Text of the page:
The Rat Terrier was recognized by the United Kennel Club (UKC) in 1999, and the AHT was listed as a subtype of that breed. The Scotts then formed the American Hairless Terrier association and worked towards its recognition as a separate breed. It happened in 2004, and the American Kennel Club (AKC) accepted the breed too in 2016.
Is This Dog Breed Right for You?
If you’re looking for a small dog who enjoys snuggling, being a goof, and alerting you to potential dangers, the American Hairless Terrier might be for you. They are active little dogs who need plenty of exercise and love to play fetch, go on walks, or run around in the yard.
While they’re generally good with children and other pets, their high energy levels might be too much for very young kids or senior citizens. If you live an active lifestyle and are looking for a furry companion to join you on your adventures, the American Hairless Terrier could be a good match!
Can They Live in an Apartment?
Yes, American Hairless Terriers can live in an apartment as long as they get enough exercise. They’re not a particularly active breed indoors, so they don’t need a lot of space to run around. Schedule a daily walk or play session, and your dog will be content living in a smaller space.
Fun Facts about American Hairless Terriers
If their history wasn’t enough to satisfy your curiosity, here are a few more facts about these hairless dogs you might find interesting.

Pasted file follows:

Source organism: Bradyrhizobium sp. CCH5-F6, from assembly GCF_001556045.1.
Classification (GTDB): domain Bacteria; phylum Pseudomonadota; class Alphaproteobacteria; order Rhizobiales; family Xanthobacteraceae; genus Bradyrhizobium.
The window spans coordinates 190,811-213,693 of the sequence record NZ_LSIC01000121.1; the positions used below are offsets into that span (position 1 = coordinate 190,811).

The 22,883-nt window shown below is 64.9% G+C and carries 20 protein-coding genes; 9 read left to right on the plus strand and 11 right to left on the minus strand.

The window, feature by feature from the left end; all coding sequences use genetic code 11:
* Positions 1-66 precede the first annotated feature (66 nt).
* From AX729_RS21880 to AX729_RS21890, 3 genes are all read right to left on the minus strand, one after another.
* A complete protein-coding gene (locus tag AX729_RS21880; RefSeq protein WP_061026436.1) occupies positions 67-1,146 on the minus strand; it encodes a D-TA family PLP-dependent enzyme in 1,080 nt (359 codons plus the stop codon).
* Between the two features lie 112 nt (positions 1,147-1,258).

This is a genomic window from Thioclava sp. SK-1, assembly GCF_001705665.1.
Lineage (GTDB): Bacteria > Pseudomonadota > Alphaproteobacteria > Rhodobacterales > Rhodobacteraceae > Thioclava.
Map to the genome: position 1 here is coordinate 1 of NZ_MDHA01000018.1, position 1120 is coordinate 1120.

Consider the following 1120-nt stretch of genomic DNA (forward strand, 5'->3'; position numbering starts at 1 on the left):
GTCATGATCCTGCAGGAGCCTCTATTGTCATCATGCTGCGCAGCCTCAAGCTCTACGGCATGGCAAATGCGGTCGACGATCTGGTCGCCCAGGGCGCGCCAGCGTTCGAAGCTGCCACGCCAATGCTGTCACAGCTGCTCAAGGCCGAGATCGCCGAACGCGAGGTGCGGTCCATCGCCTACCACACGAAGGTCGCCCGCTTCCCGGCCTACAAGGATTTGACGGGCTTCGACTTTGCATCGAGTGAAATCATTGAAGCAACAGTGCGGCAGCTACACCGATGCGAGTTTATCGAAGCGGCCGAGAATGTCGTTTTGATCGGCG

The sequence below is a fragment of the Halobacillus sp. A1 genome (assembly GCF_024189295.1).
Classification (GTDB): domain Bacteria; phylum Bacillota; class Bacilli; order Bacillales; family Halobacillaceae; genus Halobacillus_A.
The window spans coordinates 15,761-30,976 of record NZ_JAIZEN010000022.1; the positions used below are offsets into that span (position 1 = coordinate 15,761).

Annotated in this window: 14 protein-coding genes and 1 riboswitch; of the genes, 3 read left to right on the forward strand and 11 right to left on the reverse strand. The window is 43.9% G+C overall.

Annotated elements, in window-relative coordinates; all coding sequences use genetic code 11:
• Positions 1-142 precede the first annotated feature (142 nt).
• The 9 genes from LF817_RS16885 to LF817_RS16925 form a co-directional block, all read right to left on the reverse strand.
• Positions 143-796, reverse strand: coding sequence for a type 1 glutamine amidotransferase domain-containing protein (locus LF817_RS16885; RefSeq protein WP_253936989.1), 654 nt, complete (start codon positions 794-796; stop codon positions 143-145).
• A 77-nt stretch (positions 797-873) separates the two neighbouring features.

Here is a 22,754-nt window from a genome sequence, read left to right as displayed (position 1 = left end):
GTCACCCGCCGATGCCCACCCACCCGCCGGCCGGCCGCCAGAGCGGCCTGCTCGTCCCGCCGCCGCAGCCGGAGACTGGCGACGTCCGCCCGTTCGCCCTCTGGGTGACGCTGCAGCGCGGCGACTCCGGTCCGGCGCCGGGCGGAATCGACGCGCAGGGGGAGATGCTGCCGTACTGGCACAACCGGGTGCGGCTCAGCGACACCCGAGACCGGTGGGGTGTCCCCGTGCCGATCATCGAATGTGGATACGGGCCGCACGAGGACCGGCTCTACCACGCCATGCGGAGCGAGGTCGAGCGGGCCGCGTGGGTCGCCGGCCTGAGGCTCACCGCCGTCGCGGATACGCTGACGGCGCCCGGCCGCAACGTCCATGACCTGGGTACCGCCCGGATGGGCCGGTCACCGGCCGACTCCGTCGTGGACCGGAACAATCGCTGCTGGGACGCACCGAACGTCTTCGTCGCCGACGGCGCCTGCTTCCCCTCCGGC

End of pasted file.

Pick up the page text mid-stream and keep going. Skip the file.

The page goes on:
- The second hairless Rat Terrier in existence – daughter of Josephine, who was the mother of the breed – was named Gypsy.
- They can be born with a naturally short or long tail, which is never docked according to AKC’s standard.
- The coated variety of the breed needs to have a short and dense coat that comes in white, bi-color, tri-color, brindle or sable.
- No matter their other colors, the American Hairless Terrier will always have some white in their coat.
Have You Decided to Buy an American Hairless Terrier?
Now that you know everything there is to this unique breed of dog, you can decide whether the American Hairless Terrier is right for you. They make great companion dogs for active people and families with older children. If you think you can provide a loving home for one of these pups, contact a breeder or rescue organization today!
Do you have any experience with the breed? Share your stories in the comment section below!
- Hairless Dog Breeds Information. Read About the Mexican Hairless Dog, Xoloitzcuintli and More
- Hairless Dog Breeds: Pets for Allergy Sufferers and Fun Facts
- A Complete Guide to the Toy Fox Terrier Dog Breed. The American Toy: Breed Characteristics, Puppies & Temperament
- Meet the Manchester Terrier: A Dog Breed for All Ages
- The Australian Terrier – Australia’s Oldest Dog Breed
- The Miniature Bull Terrier Dog Breed: The Smaller Version of the Mischievous Bull Terrier
- The Fox Terrier: The Hunter’s Helper and Children’s Playmate in One
- Everything About the Soft Coated Wheaten Terrier Dog Breed